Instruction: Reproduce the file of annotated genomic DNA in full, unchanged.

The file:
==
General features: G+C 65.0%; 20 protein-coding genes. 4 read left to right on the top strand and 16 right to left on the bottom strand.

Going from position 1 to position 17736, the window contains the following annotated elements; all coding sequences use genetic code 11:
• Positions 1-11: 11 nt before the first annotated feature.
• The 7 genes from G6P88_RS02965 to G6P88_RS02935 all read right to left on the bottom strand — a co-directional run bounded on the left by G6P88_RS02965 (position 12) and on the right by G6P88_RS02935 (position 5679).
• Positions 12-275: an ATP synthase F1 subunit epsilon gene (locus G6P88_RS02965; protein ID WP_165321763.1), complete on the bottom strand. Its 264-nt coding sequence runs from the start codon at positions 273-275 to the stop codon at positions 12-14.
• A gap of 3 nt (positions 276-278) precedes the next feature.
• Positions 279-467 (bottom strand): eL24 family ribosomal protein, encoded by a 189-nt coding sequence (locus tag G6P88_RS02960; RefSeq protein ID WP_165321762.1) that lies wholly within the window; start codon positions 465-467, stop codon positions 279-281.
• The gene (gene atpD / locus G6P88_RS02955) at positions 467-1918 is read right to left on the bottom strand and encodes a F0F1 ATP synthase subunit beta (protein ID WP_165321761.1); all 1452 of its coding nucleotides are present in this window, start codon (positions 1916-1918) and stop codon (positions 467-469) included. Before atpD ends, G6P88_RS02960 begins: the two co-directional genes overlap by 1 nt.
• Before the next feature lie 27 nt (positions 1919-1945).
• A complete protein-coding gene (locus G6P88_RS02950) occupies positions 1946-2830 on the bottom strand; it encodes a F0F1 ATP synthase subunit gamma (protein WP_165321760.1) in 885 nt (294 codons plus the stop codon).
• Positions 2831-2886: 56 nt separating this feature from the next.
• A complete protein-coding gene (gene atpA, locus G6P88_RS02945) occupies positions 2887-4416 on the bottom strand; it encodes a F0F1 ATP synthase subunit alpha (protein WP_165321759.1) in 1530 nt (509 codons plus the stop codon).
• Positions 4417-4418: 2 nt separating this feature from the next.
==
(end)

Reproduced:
General features: G+C 65.0%; 20 protein-coding genes. 4 read left to right on the top strand and 16 right to left on the bottom strand.

Going from position 1 to position 17736, the window contains the following annotated elements; all coding sequences use genetic code 11:
• Positions 1-11: 11 nt before the first annotated feature.
• The 7 genes from G6P88_RS02965 to G6P88_RS02935 all read right to left on the bottom strand — a co-directional run bounded on the left by G6P88_RS02965 (position 12) and on the right by G6P88_RS02935 (position 5679).
• Positions 12-275: an ATP synthase F1 subunit epsilon gene (locus G6P88_RS02965; protein ID WP_165321763.1), complete on the bottom strand. Its 264-nt coding sequence runs from the start codon at positions 273-275 to the stop codon at positions 12-14.
• A gap of 3 nt (positions 276-278) precedes the next feature.
• Positions 279-467 (bottom strand): eL24 family ribosomal protein, encoded by a 189-nt coding sequence (locus tag G6P88_RS02960; RefSeq protein ID WP_165321762.1) that lies wholly within the window; start codon positions 465-467, stop codon positions 279-281.
• The gene (gene atpD / locus G6P88_RS02955) at positions 467-1918 is read right to left on the bottom strand and encodes a F0F1 ATP synthase subunit beta (protein ID WP_165321761.1); all 1452 of its coding nucleotides are present in this window, start codon (positions 1916-1918) and stop codon (positions 467-469) included. Before atpD ends, G6P88_RS02960 begins: the two co-directional genes overlap by 1 nt.
• Before the next feature lie 27 nt (positions 1919-1945).
• A complete protein-coding gene (locus G6P88_RS02950) occupies positions 1946-2830 on the bottom strand; it encodes a F0F1 ATP synthase subunit gamma (protein WP_165321760.1) in 885 nt (294 codons plus the stop codon).
• Positions 2831-2886: 56 nt separating this feature from the next.
• A complete protein-coding gene (gene atpA, locus G6P88_RS02945) occupies positions 2887-4416 on the bottom strand; it encodes a F0F1 ATP synthase subunit alpha (protein WP_165321759.1) in 1530 nt (509 codons plus the stop codon).
• Positions 4417-4418: 2 nt separating this feature from the next.